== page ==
|Date:||10 July 2017|
|Authors:||Jonathan Cribb , Andrew Hood , Robert Joyce and Agnes Norris Keiller|
Over the last 20 years, growth in the earnings of working fathers has been extremely slow, at 0.3% a year on average, while mothers’ earnings have grown by more than 2% a year. As a result, it has become increasingly difficult for families where only the father is working to keep up with other families. This matters: around a quarter of children live in a one-earner couple family – around the same proportion as 20 years ago.
These are some of the findings from new IFS analysis released today, funded by the Joseph Rowntree Foundation (JRF).
Looking in more detail at the incomes of families dependent on fathers' earnings:
These trends are important for understanding low living standards among children:
Certain types of families are particularly likely to be one-earner couples:
Jonathan Cribb, a Senior Research Economist at IFS and an author of the new report, said:
"With men's earnings growing so slowly over the last 20 years, it has become increasingly hard for families dependent on the father’s earnings alone to keep up with other families. The average incomes of one-earner couples with children have not grown at all since the early 2000s, and the only reason that they are any higher than in the mid 1990s is the greater generosity of benefits and tax credits."
Andrew Hood, a Senior Research Economist at IFS and another author of the report, said:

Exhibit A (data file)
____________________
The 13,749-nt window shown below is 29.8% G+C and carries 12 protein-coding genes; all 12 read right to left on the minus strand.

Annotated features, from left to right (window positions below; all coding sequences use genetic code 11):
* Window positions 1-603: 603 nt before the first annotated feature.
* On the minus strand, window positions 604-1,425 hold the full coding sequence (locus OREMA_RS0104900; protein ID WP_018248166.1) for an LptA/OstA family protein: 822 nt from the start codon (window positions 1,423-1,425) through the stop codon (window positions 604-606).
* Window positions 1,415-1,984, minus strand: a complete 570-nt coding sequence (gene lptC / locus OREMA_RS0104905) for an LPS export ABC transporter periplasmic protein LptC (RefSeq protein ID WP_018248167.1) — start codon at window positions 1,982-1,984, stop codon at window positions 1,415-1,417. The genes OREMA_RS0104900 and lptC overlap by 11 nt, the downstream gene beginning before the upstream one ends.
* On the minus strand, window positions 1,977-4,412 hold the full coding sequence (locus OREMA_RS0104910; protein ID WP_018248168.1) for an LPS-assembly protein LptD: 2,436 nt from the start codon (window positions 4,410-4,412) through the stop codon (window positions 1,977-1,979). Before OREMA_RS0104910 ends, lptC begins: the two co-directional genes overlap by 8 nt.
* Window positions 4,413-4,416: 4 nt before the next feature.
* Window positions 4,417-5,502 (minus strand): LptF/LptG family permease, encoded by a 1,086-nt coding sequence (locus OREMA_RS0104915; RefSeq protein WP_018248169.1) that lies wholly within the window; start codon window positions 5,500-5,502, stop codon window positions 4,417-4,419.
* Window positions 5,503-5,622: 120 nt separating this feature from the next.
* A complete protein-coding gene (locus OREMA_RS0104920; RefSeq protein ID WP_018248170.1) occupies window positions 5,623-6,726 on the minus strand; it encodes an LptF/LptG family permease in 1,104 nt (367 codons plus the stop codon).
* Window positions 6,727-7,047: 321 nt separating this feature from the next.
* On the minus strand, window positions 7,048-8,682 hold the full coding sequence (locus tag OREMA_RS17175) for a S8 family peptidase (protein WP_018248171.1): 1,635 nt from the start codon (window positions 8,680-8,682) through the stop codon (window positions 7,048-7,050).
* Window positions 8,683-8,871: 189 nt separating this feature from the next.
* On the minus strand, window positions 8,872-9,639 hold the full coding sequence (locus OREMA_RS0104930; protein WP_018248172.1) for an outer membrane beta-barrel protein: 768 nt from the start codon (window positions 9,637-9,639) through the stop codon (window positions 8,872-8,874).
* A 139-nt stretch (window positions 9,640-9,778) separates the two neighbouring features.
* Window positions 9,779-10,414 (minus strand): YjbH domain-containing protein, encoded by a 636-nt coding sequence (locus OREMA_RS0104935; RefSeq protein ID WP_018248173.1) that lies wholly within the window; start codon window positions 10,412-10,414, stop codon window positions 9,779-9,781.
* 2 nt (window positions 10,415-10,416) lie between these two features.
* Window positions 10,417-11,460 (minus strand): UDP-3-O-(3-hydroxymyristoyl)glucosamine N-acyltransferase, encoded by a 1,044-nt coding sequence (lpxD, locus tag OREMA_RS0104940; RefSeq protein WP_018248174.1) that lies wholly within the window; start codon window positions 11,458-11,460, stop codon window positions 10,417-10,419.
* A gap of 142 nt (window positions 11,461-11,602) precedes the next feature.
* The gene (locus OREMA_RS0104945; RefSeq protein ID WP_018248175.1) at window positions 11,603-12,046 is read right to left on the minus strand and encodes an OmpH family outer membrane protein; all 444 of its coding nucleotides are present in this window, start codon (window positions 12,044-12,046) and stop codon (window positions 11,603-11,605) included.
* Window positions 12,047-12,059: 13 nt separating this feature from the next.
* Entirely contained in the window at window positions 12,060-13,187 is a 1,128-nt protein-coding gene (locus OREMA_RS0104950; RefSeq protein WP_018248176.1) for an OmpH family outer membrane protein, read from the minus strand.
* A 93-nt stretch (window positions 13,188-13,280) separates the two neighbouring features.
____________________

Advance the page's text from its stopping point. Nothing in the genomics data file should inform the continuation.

"Boosting the incomes of large numbers of families dependent on fathers' earnings may well be challenging. The vast majority of the fathers are already working full time, most of the mothers are not actively seeking paid work, and increases in in-work benefits targeted at the group would be likely to further weaken the financial incentive for those families to become dual earners. But increasingly it is a challenge that governments wanting to improve the living standards of low-income children should be considering."
1. "In-work poverty among families with children" by Jonathan Cribb, Andrew Hood, Robert Joyce and Agnes Norris Keiller will be published on the IFS website www.ifs.org.uk at 00.01 Monday 10 July 2017.
For embargoed copies, or if you have any questions, please contact Emma Hyman in the IFS press office: email@example.com / 020 7291 4850 / 07730667 013.
2. This paper forms a small part of the wider and flagship annual publication 'Living Standards, Poverty and Inequality in the UK'. This publication will be launched in full on Wednesday 19 July 2017 and a separate press release for outlining our overall findings will be issued closer the time. You are welcome to sign up to attend the launch event: https://www.ifs.org.uk/events/1484
3. This work has been produced with funding from the Joseph Rowntree Foundation (JRF). The Joseph Rowntree Foundation is an independent organisation working to inspire social change through research, policy and practice. For more information visit www.jrf.org.uk JRF is on Twitter. Keep up to date with news and comments @jrf_uk. For press releases, blogs and responses follow @jrfmedia.